Cerith snails live just above and just below the surface of soft sea beds where they scavenge intensely for pretty much any sort of matter they can grab. These omnivorous scavengers are active mainly at night, stirring the upper parts of the sand bed as they bulldoze through the sediments in search of food. They tend to favor relatively shallow, sheltered waters near and below the low-tide line. They are common in tropical and temperate habitats with organics-rich sediments such as mudflats, seagrass meadows and the seaward edges of mangrove forests. They can oftentimes be found in great numbers where they occur. Because they are adapted to live at or near the intertidal zone, they are generally quite hardy (particularly for a marine snail) and usually have a high survivability under captive conditions.
Cerith snails are an excellent choice of sand-stirring animal for marine aquarium systems with mature sand or mud bottoms (whether in the display tank or refugium). About one snail per five gallons of tank size is recommended. The aquarium system should be established for at least few months before introducing this voracious scavenger. Though they make little impact on the tank panels (at least away from the bottom edges), their presence is usually evident on the substrate. Most notably, they are prized for their ability to eliminate algal and bacterial growths on the glass just beneath the substrate surface. If a good number of snails is used, obvious results will be observed rather quickly. Detritus pockets, diatom patches, and so on will disappear in big, nightly increments. As they prefer algae, they will target algal films before attending to other food sources such as detritus. In fact, after some time when the snails have mostly stripped the substrate of organic wastes and microalgae, they may need to be fed supplementally for long-term maintenance; sinking algae wafers (offered nocturnally, of course) can suite this purpose well.
Otherwise, these adaptable creatures settle into aquarium life very well and require no other attention from their keeper. Once they are established in a healthy aquarium, they often will begin to breed (though the eggs are usually snatched up by other aquarium animals). Just one more very, very nice thing about cerith snails is that captive-bred cerith specimens are now available. These aquacultured individuals are even more hardy and aquarium-friendly, as well as being more sustainably produced.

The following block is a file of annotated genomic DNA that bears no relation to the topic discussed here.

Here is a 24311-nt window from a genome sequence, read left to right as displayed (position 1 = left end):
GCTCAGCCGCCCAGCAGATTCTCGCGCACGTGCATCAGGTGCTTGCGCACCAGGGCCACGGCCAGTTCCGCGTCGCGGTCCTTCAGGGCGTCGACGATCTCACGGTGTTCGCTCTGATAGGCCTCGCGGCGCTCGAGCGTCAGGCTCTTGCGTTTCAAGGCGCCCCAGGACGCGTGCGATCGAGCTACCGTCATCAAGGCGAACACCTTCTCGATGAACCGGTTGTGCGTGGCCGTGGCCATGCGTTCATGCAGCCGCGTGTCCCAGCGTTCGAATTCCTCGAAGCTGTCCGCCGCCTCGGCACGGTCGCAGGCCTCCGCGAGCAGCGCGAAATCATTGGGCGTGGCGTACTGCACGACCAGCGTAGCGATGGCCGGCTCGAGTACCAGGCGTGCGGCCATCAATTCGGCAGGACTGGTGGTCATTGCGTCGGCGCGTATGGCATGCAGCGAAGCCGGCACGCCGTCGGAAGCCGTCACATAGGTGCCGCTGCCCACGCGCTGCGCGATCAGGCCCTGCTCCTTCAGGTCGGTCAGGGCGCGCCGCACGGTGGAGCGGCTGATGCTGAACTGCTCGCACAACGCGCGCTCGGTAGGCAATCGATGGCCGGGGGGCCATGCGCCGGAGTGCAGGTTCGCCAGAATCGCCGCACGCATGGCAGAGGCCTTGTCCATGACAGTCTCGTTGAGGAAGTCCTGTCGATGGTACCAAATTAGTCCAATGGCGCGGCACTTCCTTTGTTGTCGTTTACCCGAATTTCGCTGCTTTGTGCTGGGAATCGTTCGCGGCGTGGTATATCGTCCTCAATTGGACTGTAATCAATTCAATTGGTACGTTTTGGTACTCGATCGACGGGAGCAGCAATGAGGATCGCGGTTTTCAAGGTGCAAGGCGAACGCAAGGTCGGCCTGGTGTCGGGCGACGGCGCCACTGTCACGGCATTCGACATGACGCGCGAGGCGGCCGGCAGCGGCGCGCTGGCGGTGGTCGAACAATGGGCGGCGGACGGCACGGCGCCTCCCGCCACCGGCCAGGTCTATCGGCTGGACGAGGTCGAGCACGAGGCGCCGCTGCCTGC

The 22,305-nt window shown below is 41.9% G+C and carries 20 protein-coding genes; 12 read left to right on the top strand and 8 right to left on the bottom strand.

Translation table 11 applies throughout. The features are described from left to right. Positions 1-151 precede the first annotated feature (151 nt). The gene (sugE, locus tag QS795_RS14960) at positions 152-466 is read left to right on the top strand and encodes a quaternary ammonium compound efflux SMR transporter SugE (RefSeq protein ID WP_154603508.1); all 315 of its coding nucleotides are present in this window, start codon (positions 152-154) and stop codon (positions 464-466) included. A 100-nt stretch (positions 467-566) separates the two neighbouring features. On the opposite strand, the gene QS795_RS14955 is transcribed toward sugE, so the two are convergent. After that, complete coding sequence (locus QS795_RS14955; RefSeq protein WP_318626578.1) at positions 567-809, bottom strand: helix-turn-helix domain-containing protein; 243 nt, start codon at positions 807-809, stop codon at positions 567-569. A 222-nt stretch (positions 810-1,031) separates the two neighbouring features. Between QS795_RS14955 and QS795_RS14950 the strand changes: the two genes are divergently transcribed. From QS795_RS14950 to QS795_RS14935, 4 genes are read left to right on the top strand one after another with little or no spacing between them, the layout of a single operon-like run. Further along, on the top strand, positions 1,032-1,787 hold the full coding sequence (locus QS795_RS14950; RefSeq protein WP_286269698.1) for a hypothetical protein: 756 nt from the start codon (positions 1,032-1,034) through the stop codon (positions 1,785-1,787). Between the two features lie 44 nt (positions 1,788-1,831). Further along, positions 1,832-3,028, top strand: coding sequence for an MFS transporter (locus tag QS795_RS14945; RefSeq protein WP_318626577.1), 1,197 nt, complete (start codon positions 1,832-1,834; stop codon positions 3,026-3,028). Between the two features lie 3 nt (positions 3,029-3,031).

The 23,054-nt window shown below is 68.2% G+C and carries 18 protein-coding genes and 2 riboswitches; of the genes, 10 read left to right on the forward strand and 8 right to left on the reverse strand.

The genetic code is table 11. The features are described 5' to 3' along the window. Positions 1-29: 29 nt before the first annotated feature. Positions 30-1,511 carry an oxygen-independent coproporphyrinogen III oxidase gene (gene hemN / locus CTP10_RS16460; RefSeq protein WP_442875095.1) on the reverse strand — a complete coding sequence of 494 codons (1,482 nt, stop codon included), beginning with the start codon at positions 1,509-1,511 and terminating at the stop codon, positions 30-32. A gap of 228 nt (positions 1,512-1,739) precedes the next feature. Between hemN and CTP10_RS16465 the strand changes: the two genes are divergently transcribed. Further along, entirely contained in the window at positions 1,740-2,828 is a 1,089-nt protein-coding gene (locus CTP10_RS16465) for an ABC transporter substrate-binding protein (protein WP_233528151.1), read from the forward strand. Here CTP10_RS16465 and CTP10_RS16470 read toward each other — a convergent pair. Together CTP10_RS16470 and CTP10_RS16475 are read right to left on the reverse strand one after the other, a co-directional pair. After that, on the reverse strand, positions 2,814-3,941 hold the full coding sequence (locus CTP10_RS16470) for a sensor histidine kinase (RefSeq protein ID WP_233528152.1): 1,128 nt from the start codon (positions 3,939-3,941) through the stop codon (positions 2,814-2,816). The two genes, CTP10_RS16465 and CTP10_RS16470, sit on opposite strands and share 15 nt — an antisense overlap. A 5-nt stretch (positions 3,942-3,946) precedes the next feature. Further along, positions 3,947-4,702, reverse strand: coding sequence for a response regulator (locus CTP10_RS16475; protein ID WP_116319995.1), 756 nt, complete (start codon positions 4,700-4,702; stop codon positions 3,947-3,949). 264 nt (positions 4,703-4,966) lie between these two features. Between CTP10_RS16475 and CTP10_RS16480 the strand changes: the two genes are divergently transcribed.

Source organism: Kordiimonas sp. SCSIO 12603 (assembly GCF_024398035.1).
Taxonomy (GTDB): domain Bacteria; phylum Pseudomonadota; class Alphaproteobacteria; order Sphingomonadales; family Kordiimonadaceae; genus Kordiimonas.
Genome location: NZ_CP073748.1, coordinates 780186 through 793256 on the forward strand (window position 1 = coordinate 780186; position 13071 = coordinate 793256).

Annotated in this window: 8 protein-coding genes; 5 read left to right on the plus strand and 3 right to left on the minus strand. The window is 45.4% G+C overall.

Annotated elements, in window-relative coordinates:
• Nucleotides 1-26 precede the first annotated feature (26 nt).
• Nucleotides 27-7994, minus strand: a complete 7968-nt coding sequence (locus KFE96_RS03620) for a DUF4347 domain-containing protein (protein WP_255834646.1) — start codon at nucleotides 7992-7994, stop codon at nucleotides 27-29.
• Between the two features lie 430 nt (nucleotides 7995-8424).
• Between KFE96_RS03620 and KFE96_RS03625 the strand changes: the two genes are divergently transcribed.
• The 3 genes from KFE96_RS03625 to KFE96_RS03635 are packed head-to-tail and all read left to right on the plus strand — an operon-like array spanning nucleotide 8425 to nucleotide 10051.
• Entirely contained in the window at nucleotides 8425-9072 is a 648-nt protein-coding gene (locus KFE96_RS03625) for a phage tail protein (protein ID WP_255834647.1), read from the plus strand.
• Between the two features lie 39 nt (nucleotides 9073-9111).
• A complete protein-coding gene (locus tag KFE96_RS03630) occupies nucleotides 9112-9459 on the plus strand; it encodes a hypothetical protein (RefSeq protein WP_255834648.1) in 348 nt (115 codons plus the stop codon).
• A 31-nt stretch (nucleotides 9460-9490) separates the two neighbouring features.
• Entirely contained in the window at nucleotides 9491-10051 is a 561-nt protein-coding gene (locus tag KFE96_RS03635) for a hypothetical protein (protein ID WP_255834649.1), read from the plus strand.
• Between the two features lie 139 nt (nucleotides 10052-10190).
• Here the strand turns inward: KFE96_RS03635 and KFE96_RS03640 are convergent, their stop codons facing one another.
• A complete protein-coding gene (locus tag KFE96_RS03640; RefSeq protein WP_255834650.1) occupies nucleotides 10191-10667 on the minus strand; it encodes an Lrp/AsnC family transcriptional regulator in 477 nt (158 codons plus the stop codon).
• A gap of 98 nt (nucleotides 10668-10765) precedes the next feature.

Particularly for job sites around the surfaces of soft bottoms, the cerith snail is undoubtedly a must-have clean-up animal for any marine aquarium. It has a reasonably long lifespan in captivity and its hardiness is pretty much unmatched by other snails. It will not attack any aquarium animals nor will it consume desirable microorganisms. It will eat types of biofilms that other scavengers might ignore, including cyanobacteria. It reaches important spots that other cleaners might miss, such as areas on the glass that are beneath the substrate surface. While it can play a huge role in cleaning, stirring and aerating the upper parts of the sand bed, it does not disturb the beneficial microbial microzones in the deeper parts of mature substrates. And, it is even fairly attractive. Now that healthy, unstressed, pathogen-free specimens are offered as captive-bred, marine aquarists have little excuse not to make cerith snails a major part their clean-up crews.